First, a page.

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Jann Arden Brings Gorgeous Voice, Twisted Pride to Coach House


Jann Arden isn't one to mince words. After years of paying her dues on the fringes of the music scene, the Canadian singer-songwriter is starting to get a foothold with American audiences via the hit pop ballad "Insensitive." But she keenly remembers the lean years with a mixed sense of amusement and twisted pride.

"I was in really, really bad rock 'n' roll bands for years, playing Led Zeppelin covers five sets a night, seven nights a week, to [audiences of] eight loggers," she said during a recent phone interview.

And bad bar bands are only part of the story. Arden--who plays Friday night at the Coach House in San Juan Capistrano--did a little bit of everything. Leaving her home in a rural ranching community west of Calgary at age 18, she hit the road to sing and never looked back. She has retained that young rocker's biting humor and rebelliousness.

"I just stayed hammered for the largest part of my career. That was a godsend in a way, because when you're drunk all the time, it doesn't hurt as bad to be hungry. You can't make chicken salad out of chicken [droppings]. You do what you have to do to get where you're going.


"I busked in Vancouver and got punched out. Some guy beat me up and stole all the money from my guitar case. About a month after that, I found myself playing on a fishing boat for a while. My band drove around in a van with the bottom rusted out, and we'd have to pull over for fresh air because we were all getting carbon monoxide poisoning from the fumes.

"Then I ended up doing lounge work for two or three years, singing Carpenters songs, Shirley Bassey songs, 'To Sir With Love,' 'Moon River' and God knows what else."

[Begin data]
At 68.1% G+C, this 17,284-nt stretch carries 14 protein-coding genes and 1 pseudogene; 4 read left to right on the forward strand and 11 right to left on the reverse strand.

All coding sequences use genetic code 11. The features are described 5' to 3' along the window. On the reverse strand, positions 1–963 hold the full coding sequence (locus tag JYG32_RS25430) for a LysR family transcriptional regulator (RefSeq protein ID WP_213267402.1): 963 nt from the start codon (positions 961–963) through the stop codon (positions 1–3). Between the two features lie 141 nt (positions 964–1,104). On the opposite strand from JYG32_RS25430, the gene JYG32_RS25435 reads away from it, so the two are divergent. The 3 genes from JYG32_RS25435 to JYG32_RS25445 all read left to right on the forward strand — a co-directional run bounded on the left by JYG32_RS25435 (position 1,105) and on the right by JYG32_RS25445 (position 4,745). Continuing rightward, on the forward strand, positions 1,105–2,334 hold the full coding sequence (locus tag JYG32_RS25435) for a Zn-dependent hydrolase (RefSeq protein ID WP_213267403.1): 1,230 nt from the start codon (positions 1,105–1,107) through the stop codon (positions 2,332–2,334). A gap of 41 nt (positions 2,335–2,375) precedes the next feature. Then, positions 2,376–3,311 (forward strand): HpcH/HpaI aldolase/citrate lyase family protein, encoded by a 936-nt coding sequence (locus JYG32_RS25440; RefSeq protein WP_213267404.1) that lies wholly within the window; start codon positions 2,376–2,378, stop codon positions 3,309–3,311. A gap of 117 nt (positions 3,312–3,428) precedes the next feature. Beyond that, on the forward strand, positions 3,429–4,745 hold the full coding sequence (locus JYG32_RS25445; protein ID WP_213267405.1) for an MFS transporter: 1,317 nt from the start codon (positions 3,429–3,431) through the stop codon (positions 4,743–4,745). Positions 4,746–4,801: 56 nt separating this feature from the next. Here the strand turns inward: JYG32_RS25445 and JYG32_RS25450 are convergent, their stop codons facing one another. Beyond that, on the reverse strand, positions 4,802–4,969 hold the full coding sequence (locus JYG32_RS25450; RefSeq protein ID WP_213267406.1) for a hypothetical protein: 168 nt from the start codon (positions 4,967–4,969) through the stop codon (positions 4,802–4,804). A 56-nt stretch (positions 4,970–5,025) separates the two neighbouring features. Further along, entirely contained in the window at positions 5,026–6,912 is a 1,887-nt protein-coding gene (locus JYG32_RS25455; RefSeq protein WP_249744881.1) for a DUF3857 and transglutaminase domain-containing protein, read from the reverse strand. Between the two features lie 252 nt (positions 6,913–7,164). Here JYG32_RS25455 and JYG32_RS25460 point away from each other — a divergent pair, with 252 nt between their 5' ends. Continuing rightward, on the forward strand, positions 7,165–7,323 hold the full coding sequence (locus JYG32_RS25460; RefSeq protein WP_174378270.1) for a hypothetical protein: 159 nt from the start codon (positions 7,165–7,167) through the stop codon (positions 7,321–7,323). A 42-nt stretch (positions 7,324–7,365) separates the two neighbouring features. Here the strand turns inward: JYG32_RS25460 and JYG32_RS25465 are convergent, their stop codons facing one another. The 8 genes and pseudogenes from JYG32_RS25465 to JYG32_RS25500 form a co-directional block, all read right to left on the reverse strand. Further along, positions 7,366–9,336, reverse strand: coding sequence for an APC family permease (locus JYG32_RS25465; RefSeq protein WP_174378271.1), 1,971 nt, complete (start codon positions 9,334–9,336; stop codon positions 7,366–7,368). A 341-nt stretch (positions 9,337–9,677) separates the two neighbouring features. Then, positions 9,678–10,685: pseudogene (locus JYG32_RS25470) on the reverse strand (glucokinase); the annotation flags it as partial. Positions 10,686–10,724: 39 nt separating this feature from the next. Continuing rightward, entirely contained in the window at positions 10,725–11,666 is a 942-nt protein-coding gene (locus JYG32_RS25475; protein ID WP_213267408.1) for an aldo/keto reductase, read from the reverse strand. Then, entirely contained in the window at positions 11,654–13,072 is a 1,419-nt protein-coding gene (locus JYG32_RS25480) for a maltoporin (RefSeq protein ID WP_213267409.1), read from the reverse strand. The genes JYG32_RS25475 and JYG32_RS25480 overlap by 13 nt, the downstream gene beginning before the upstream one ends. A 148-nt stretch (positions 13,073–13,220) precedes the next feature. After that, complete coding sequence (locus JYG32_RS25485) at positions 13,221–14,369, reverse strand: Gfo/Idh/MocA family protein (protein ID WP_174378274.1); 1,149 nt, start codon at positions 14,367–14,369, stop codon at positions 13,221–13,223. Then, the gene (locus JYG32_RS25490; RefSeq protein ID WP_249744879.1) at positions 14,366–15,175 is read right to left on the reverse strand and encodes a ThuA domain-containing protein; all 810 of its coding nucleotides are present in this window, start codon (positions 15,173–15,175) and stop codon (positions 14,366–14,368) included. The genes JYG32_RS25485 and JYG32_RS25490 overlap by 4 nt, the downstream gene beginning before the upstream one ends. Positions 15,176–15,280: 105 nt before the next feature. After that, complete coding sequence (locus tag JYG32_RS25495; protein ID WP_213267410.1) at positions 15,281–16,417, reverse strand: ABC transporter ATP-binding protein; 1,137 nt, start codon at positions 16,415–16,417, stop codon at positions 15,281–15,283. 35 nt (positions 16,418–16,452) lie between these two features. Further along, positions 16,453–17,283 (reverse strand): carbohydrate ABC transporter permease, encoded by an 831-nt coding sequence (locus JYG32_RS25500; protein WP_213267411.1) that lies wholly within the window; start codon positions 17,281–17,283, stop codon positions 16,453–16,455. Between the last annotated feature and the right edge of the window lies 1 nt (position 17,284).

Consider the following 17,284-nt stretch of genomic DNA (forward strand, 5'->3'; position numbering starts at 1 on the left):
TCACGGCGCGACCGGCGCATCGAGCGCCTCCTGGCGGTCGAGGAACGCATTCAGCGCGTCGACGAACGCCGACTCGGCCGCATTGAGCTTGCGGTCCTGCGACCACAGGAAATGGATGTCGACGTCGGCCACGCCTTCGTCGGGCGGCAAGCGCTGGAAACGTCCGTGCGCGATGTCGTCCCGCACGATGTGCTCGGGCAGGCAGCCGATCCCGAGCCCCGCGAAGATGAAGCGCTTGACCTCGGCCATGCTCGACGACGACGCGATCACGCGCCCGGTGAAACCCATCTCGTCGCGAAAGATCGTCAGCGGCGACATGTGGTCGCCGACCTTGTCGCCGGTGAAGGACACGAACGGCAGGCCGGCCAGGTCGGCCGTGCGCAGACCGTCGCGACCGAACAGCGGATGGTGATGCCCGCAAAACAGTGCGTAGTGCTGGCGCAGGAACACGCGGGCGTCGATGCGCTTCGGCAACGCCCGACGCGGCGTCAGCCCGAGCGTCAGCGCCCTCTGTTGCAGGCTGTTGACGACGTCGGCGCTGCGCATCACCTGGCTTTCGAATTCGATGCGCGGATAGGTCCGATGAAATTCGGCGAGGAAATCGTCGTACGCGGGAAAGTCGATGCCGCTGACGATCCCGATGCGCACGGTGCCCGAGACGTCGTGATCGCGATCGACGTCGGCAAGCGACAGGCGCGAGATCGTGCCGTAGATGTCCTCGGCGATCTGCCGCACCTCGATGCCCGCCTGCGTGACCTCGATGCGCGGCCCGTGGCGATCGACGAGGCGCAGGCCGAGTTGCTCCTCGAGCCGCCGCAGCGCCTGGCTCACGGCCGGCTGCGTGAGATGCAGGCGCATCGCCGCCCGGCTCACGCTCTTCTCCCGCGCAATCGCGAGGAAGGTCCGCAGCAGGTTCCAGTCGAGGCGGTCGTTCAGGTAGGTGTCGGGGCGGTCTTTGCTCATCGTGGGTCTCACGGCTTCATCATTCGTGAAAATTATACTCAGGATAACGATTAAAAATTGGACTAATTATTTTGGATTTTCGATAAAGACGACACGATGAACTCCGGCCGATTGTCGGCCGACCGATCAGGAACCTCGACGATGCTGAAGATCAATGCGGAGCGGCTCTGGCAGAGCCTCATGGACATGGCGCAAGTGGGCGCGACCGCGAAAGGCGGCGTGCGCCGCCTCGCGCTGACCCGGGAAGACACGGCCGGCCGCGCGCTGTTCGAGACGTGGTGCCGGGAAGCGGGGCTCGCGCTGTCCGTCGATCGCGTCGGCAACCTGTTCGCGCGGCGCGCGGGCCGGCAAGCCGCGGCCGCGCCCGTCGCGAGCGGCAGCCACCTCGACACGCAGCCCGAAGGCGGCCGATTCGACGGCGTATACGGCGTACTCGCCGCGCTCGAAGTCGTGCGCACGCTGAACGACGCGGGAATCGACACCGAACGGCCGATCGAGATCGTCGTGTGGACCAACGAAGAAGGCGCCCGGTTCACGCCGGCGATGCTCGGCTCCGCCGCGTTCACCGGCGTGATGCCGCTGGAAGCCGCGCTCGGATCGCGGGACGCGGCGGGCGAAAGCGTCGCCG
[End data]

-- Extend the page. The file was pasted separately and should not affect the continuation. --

Fortunately, perhaps, the influence of neither Led Zep nor the Carpenters is apparent in Arden's music. At 34, she writes hooky, energetic pop songs and lush, intelligent ballads with a keen eye for observation and a finely honed sense of sarcasm. Her voice is a gorgeous instrument, recalling Heart's Ann Wilson minus the affected melodramatics.

Arden's debut album on A&M Records, "Time for Mercy," made her a star back home in Canada in 1992 and netted her two Juno Awards, northern equivalents of the Grammy.

The follow-up, "Living Under June," was released almost two years ago, but it wasn't until recently that American audiences began to pay any attention, with the success of "Insensitive," the album's second single.

"A&M has been working the album very slowly, letting people know about it in microscopic increments," Arden said. " 'Insensitive' has certainly helped the cause. Radio hits don't always do anything for sales, but in our case it's helped people figure out who I am.

"It was hard for A&M's field staff to find a place in the schedule to work my album, between the Stings and the Bryan Adams and the Sheryl Crows and the Soundgardens and what have you. But they waited and waited, and once they found the spot, they've been relentless ever since.

"The thing I admire most about the company is that from the outset they said, 'You're not a priority at the label right now, but one day you will be. Be patient and bear with us.' They've always been upfront, so I never felt any animosity."

Arden may have one foot in the door now, but the other foot seems still firmly planted on the ground. She realizes that fame is fleeting and is about luck as much as anything else.

"I don't want to be an overnight thing," she said. "I want to be Joni Mitchell, not Celine Dion. I don't want to jump on any bandwagons. My entire life has been spent trying to get out of the in crowd. I do what I'm gonna do. If I don't have my dignity at the end of the day, I don't have anything.

"I'm not music for the masses, and I've always felt like the day I catch on is probably the day I pack it in, because that would mean I sold myself down the river. So whether I sell six records or 6 million, I always have fun, and I could walk away from it all tomorrow."

* Who: Jann Arden.

* When: Friday. Billy Mann and Patti Griffin open the show at 8 p.m.

* Where: The Coach House, 33157 Camino Capistrano, San Juan Capistrano.

* Whereabouts: Take Interstate 5 to Camino Capistrano and go left. The Coach House is in the Esplanade Plaza, on the right.

* Wherewithal: $25.

* Where to call: (714) 496-8930.

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